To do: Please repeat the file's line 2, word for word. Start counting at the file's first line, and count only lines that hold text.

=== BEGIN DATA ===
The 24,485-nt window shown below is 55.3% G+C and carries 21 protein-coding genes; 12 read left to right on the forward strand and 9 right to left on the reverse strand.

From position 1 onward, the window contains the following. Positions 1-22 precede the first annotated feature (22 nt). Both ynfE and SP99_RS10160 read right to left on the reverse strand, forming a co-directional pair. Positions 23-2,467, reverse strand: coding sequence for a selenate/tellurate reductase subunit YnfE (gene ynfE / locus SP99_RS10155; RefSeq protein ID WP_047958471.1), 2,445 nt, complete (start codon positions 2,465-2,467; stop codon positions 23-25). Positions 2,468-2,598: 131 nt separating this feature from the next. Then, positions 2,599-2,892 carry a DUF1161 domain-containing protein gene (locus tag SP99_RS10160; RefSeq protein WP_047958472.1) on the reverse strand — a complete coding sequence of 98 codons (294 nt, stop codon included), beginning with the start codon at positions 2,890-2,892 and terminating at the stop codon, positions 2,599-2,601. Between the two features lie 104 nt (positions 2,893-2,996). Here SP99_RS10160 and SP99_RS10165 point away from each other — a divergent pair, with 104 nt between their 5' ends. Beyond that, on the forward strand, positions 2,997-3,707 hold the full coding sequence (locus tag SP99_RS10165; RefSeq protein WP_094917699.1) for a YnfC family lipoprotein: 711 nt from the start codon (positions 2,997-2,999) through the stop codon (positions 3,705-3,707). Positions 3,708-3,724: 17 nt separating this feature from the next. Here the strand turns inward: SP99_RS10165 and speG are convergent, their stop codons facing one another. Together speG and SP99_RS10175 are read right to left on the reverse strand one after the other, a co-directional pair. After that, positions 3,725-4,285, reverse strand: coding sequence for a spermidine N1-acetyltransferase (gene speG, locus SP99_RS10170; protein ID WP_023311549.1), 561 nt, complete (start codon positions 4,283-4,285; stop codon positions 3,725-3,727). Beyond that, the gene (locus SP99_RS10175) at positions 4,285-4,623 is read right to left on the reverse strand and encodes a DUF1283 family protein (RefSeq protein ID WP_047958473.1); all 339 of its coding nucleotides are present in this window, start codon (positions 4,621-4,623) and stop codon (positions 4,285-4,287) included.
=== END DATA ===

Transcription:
From position 1 onward, the window contains the following. Positions 1-22 precede the first annotated feature (22 nt). Both ynfE and SP99_RS10160 read right to left on the reverse strand, forming a co-directional pair. Positions 23-2,467, reverse strand: coding sequence for a selenate/tellurate reductase subunit YnfE (gene ynfE / locus SP99_RS10155; RefSeq protein ID WP_047958471.1), 2,445 nt, complete (start codon positions 2,465-2,467; stop codon positions 23-25). Positions 2,468-2,598: 131 nt separating this feature from the next. Then, positions 2,599-2,892 carry a DUF1161 domain-containing protein gene (locus tag SP99_RS10160; RefSeq protein WP_047958472.1) on the reverse strand — a complete coding sequence of 98 codons (294 nt, stop codon included), beginning with the start codon at positions 2,890-2,892 and terminating at the stop codon, positions 2,599-2,601. Between the two features lie 104 nt (positions 2,893-2,996). Here SP99_RS10160 and SP99_RS10165 point away from each other — a divergent pair, with 104 nt between their 5' ends. Beyond that, on the forward strand, positions 2,997-3,707 hold the full coding sequence (locus tag SP99_RS10165; RefSeq protein WP_094917699.1) for a YnfC family lipoprotein: 711 nt from the start codon (positions 2,997-2,999) through the stop codon (positions 3,705-3,707). Positions 3,708-3,724: 17 nt separating this feature from the next. Here the strand turns inward: SP99_RS10165 and speG are convergent, their stop codons facing one another. Together speG and SP99_RS10175 are read right to left on the reverse strand one after the other, a co-directional pair. After that, positions 3,725-4,285, reverse strand: coding sequence for a spermidine N1-acetyltransferase (gene speG, locus SP99_RS10170; protein ID WP_023311549.1), 561 nt, complete (start codon positions 4,283-4,285; stop codon positions 3,725-3,727). Beyond that, the gene (locus SP99_RS10175) at positions 4,285-4,623 is read right to left on the reverse strand and encodes a DUF1283 family protein (RefSeq protein ID WP_047958473.1); all 339 of its coding nucleotides are present in this window, start codon (positions 4,621-4,623) and stop codon (positions 4,285-4,287) included.